Why the police officers embedded in Bio’s convoy, did not simply divert his convoy to avoid any possible confrontation with the presidential motorcade is a valid question that must be asked.
Was there a conspiracy by senior police officers to ensure that both convoys meet head on, with the expectation of a deadly shoot out?
There is little doubt, had violence erupted at the scene, Bio would at best have been arrested, charged with treason and disqualified from contesting the forthcoming elections in November.
Some analysts have speculated that perhaps, should violence have erupted leading to widespread revolt in the country, the police and the army would have seized the opportunity to take over State House.
The constitution would have been suspended, a state of emergency declared – once again heralding the return of martial law in Sierra Leone.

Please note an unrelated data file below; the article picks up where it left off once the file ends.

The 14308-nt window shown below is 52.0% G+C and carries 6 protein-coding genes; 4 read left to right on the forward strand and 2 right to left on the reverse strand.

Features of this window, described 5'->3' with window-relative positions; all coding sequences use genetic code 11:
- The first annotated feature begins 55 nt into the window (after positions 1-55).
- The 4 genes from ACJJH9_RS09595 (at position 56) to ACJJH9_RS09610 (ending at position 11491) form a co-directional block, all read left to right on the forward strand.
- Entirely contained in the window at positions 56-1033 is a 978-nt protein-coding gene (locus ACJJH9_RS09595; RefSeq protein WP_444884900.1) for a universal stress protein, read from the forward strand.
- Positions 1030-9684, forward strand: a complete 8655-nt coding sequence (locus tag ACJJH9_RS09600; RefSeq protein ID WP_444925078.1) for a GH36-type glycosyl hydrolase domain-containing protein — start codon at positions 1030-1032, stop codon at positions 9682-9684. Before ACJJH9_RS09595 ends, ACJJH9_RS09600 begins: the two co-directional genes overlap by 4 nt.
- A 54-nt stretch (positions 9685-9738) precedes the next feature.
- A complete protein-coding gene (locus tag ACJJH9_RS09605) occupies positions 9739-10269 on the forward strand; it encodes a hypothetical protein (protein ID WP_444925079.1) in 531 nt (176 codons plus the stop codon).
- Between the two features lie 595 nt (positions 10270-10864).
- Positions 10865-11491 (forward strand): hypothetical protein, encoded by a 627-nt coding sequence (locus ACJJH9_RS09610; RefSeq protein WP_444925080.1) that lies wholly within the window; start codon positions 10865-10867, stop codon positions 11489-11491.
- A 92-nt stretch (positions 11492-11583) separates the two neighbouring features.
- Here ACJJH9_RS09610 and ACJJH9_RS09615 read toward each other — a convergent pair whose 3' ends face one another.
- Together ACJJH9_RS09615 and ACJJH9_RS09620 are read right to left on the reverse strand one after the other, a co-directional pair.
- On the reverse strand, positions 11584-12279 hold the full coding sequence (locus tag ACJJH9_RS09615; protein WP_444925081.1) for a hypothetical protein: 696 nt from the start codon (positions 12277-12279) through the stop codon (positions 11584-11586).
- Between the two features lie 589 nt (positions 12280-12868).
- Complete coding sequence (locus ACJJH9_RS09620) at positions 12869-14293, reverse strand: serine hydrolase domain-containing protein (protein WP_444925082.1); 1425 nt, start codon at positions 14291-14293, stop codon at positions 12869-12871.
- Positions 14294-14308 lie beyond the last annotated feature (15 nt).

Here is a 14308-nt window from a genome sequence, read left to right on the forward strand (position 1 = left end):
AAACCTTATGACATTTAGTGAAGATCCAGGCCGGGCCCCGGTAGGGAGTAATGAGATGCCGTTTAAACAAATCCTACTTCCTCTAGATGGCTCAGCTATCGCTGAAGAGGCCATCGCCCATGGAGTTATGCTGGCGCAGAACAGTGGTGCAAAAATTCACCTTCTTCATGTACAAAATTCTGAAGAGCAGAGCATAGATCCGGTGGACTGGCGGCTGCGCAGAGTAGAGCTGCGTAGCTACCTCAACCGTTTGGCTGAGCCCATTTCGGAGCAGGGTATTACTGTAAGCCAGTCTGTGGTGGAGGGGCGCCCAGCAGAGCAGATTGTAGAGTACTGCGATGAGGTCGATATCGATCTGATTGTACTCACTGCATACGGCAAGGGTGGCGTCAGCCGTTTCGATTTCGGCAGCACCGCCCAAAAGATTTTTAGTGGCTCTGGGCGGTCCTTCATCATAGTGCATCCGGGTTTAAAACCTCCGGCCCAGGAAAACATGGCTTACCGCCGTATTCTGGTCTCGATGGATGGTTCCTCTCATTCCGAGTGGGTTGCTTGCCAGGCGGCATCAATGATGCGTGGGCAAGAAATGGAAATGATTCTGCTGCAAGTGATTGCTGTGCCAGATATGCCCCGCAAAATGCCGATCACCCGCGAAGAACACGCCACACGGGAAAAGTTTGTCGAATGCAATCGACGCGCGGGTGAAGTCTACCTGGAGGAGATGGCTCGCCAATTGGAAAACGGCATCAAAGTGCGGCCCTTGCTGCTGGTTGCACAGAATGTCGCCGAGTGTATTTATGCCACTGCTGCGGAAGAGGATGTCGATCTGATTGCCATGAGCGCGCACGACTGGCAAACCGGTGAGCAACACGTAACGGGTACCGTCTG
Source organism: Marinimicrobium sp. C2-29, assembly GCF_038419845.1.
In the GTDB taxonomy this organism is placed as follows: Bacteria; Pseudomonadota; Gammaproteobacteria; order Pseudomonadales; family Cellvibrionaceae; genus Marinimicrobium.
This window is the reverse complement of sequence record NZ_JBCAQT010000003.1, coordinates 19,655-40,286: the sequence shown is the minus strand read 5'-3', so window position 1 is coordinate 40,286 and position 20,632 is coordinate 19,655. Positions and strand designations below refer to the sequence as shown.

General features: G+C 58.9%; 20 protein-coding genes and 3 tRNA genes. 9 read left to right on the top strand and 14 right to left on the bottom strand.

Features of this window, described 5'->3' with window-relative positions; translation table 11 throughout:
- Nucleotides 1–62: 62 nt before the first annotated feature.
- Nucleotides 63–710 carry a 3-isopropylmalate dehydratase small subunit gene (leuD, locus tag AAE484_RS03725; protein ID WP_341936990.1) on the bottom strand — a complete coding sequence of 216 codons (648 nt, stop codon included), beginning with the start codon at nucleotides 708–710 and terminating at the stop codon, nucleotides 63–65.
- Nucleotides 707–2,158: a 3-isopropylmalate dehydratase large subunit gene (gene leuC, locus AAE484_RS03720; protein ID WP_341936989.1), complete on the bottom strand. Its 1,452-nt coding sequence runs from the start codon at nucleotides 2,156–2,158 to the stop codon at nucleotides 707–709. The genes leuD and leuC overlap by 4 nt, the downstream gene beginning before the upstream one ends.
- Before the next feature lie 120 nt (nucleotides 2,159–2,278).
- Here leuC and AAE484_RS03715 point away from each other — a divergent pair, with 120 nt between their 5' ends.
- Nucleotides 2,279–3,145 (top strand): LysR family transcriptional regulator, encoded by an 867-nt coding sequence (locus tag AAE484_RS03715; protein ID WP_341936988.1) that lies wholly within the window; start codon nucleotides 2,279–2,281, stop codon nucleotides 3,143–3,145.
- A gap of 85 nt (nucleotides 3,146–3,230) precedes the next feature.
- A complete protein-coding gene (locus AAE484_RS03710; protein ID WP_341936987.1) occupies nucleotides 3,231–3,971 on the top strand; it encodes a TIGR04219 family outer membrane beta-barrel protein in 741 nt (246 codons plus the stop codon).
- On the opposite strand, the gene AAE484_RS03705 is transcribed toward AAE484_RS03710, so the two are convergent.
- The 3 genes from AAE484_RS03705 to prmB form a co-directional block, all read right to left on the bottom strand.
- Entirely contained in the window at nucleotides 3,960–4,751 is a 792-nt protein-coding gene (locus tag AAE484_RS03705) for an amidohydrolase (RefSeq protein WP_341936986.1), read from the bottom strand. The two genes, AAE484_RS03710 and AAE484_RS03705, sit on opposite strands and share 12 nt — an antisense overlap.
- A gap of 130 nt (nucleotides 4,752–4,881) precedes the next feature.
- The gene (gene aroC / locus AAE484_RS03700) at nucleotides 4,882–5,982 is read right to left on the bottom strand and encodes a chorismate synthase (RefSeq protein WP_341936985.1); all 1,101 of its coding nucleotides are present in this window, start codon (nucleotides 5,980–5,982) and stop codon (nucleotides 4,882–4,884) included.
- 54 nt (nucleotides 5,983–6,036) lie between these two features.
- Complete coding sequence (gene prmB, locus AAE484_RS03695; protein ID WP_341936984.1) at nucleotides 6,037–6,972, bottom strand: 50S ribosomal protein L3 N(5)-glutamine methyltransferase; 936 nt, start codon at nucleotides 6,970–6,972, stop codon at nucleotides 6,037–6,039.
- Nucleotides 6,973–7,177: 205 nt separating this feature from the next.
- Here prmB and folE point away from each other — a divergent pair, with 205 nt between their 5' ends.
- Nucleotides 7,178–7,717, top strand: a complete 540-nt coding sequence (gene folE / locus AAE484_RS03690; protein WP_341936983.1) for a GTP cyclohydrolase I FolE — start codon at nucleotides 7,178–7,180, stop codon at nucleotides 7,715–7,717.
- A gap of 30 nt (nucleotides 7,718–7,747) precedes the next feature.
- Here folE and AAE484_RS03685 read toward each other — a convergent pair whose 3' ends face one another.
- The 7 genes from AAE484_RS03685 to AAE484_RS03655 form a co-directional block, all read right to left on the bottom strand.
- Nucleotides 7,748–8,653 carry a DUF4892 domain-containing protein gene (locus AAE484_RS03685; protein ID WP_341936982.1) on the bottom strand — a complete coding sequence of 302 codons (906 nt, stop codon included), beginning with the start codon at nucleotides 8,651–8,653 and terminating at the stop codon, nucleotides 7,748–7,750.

Was president Koroma an innocent sitting duck in his convoy, oblivious of any conspiracy to frame the opposition SLPP leader, or was he a party to that conspiracy?
Can the police be trusted to oversee a free and peaceful election in November?
I don’t think there was a conspiracy with such intentions, but I believe should that ugly situation ended the way the article’s author imagined, the consequences could have been what he feared.
The security and traffic lapses bear the hallmark of Sierra Leone’s Police anaemic professionalism and the lack of capacity to adequately handle the affairs of state security.
However, what makes matters worse is the political influence that constantly pervades their operational decision making, up their ranks.
It was an isolated incident that yet exposed the pitfalls we have in the institutions that should constitutionally maintain law and order. Look at the judiciary, for example – the miscarriages and executive interference.